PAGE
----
Omegle Denied Section 230 Dismissal–AM v. Omegle

The court summarizes the facts:

A.M. was eleven years old in 2014 when Omegle, a “free online chat room that randomly pairs strangers from around the world for one-on-one chats,” paired her with Ryan Fordyce, a man in his late thirties. Over the next three years Fordyce forced A.M. to send pornographic images and videos of herself to him, perform for Fordyce and his friends, and recruit other minors for Fordyce to abuse. Fordyce threatened A.M. that if she reported him, he would release the videos and pictures and she would get arrested….Fordyce has been
criminally charged and is awaiting sentencing.

In fact, Fordyce was sentenced to 8+ years in jail. Nevertheless, the plaintiff sued Omegle. Omegle moved to dismiss. The court denies the motion on Section 230 grounds but dismisses the FOSTA claims.

Section 230

ICS Provider/User. “Omegle is a website and comfortably fits the definition.”

Publisher/Speaker Claims. The court says Lemmon v. Snap is the “most important case for resolving this issue of Section 230 liability.” The court says:

Omegle could have satisfied its alleged obligation to Plaintiff by designing its product differently—for example, by designing a product so that it did not match minors and adults. Plaintiff is not claiming that Omegle needed to review, edit, or withdraw any third-party content to meet this obligation.,,,

it similarly does not matter that there were ultimately chats, videos, or pictures sent from A.M. to Fordyce….What matters for purposes of those claims is that the warnings or design of the product at issue led to the interaction between an eleven-year-old girl and a sexual predator in his late thirties…

In order to meet the obligation A.M. seeks to impose on Omegle, Omegle would not have to alter the content posted by its users—it would only have to change its design and warnings.

It’s true that a service could choose to segregate adult users from minor users, but (1) this would require age authentication, which would create serious barriers to Omegle’s usage, expose users to different privacy and security risks (which is ironic if the goal is to protect minors), still not be perfect at segregating minors, change the nature of its service (which relies on random matching as a core feature), and increase the service’s costs (possibly prohibitively); (2) as I’ve explained before, age authentication usually requires identity authentication, which erects even more barriers to usage, increases costs even more, and exposes users to even greater privacy and security risks; and (3) this redesign would assume all adults are predators and all minors are victims, but there are many socially beneficial circumstances where minors and adults can talk with each other (see, e.g., the old-school Reno v. ACLU Supreme Court opinion, which said that it was unconstitutional to try to segregate minors from adult conversations). So the court’s casual statement (“Omegle could have satisfied its alleged obligation to Plaintiff by designing its product differently”) actually lumps together major technological, social, and constitutional considerations into one seemingly easy problem to solve. It’s not.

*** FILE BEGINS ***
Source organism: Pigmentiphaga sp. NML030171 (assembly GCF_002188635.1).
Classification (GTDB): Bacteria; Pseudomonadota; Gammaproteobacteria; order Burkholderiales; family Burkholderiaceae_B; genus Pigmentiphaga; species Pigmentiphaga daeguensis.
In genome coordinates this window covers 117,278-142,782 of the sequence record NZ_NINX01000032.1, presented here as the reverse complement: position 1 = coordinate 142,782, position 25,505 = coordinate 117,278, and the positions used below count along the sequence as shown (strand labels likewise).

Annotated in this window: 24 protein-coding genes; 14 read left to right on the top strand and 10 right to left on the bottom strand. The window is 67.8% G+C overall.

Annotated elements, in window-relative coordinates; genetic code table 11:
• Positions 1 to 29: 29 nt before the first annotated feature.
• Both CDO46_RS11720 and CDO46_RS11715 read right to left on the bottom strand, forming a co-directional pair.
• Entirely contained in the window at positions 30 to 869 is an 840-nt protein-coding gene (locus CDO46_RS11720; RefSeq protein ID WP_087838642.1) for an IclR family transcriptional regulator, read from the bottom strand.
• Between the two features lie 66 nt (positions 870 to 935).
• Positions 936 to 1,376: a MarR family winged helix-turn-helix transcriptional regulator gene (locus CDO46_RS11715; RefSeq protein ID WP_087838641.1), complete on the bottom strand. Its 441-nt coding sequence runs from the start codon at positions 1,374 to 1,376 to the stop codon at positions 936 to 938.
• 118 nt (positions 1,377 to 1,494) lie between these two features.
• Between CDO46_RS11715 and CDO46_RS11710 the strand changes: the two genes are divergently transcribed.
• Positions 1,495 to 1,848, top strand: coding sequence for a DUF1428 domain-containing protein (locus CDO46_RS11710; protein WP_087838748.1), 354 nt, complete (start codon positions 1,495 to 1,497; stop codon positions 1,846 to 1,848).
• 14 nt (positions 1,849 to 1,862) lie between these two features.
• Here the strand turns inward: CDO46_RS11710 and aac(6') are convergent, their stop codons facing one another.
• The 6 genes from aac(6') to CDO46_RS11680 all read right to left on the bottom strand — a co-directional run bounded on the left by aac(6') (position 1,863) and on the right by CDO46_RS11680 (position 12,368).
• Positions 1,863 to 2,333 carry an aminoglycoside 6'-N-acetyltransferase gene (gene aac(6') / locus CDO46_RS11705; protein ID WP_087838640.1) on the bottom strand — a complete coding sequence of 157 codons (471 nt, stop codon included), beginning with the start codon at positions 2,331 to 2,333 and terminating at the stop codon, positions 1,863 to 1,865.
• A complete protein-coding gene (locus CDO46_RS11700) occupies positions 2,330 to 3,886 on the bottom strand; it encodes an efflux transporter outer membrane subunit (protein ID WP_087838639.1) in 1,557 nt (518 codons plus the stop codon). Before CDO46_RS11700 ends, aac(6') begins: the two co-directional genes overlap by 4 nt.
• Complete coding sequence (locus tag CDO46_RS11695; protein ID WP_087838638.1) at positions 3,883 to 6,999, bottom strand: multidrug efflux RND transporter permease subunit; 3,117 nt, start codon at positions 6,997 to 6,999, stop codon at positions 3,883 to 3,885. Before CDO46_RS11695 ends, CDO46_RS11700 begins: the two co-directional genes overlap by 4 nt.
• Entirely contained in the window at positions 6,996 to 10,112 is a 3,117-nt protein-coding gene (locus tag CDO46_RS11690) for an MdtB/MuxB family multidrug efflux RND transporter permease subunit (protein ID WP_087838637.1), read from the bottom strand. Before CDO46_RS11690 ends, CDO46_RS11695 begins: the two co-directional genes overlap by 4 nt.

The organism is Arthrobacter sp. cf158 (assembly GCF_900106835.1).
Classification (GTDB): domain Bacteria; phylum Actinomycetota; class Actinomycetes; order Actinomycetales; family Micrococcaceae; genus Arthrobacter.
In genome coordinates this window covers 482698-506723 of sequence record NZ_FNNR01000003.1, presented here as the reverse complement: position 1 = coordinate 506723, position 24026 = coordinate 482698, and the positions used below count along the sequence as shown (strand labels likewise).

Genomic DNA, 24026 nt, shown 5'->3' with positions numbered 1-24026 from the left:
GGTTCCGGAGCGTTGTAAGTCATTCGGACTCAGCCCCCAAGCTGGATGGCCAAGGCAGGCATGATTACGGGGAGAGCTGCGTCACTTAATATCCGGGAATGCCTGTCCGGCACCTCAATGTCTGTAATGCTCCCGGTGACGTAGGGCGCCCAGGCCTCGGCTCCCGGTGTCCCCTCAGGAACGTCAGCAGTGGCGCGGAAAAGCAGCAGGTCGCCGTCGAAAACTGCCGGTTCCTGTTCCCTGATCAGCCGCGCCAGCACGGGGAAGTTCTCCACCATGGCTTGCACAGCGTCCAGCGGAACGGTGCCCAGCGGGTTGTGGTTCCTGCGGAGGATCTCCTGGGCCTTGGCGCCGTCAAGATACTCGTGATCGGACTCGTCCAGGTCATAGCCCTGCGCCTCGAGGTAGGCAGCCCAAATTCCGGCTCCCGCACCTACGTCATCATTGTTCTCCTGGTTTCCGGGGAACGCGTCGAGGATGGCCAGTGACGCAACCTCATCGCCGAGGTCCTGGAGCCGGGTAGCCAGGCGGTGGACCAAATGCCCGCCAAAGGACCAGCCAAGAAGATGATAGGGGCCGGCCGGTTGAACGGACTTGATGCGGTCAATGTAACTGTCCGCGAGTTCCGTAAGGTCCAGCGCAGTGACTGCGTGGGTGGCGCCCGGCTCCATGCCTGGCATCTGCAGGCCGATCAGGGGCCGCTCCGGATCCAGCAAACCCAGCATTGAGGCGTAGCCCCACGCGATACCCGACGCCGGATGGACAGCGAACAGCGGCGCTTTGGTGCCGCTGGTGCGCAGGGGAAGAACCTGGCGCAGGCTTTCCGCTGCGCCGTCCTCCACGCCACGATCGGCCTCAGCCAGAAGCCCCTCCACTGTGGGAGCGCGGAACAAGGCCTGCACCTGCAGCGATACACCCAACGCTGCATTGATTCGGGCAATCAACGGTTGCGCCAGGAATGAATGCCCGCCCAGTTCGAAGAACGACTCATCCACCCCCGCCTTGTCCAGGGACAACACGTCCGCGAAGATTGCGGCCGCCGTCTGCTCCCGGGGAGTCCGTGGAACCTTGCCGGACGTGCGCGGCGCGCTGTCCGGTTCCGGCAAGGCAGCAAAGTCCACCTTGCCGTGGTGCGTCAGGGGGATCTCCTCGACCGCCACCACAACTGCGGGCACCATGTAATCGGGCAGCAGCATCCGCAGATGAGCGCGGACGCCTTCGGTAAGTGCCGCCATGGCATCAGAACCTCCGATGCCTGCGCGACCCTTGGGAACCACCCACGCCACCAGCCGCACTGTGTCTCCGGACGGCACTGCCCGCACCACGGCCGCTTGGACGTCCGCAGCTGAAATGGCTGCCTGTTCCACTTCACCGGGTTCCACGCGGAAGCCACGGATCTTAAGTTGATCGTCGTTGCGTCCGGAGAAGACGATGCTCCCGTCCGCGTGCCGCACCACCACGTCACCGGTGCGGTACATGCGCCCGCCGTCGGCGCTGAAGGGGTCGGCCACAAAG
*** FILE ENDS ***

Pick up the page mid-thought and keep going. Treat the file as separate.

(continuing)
Third-Party Content. The court says:

Plaintiff’s case does not rest on third party content. Plaintiff’s contention is that the product is designed a way that connects individuals who should not be connected (minor children and adult men) and that it does so before any content is exchanged between them.

This is obviously wrong. Consider this thought exercise: Imagine that Omegle matched a minor with an adult but never allowed them to communicate with each other (no text, no audio, no video). According to this court’s argument, if the problem is the matching and not the content, then Omegle violated the alleged duty to the minor simply by making this “match.” Of course, this makes no sense. The minor has not been harmed in this circumstance and could not possibly be harmed by the adult. That’s because the match itself, without any interaction, doesn’t cause any problem. So the plaintiff’s case absolutely does depend on third-party content–that’s the only possible source of the harm.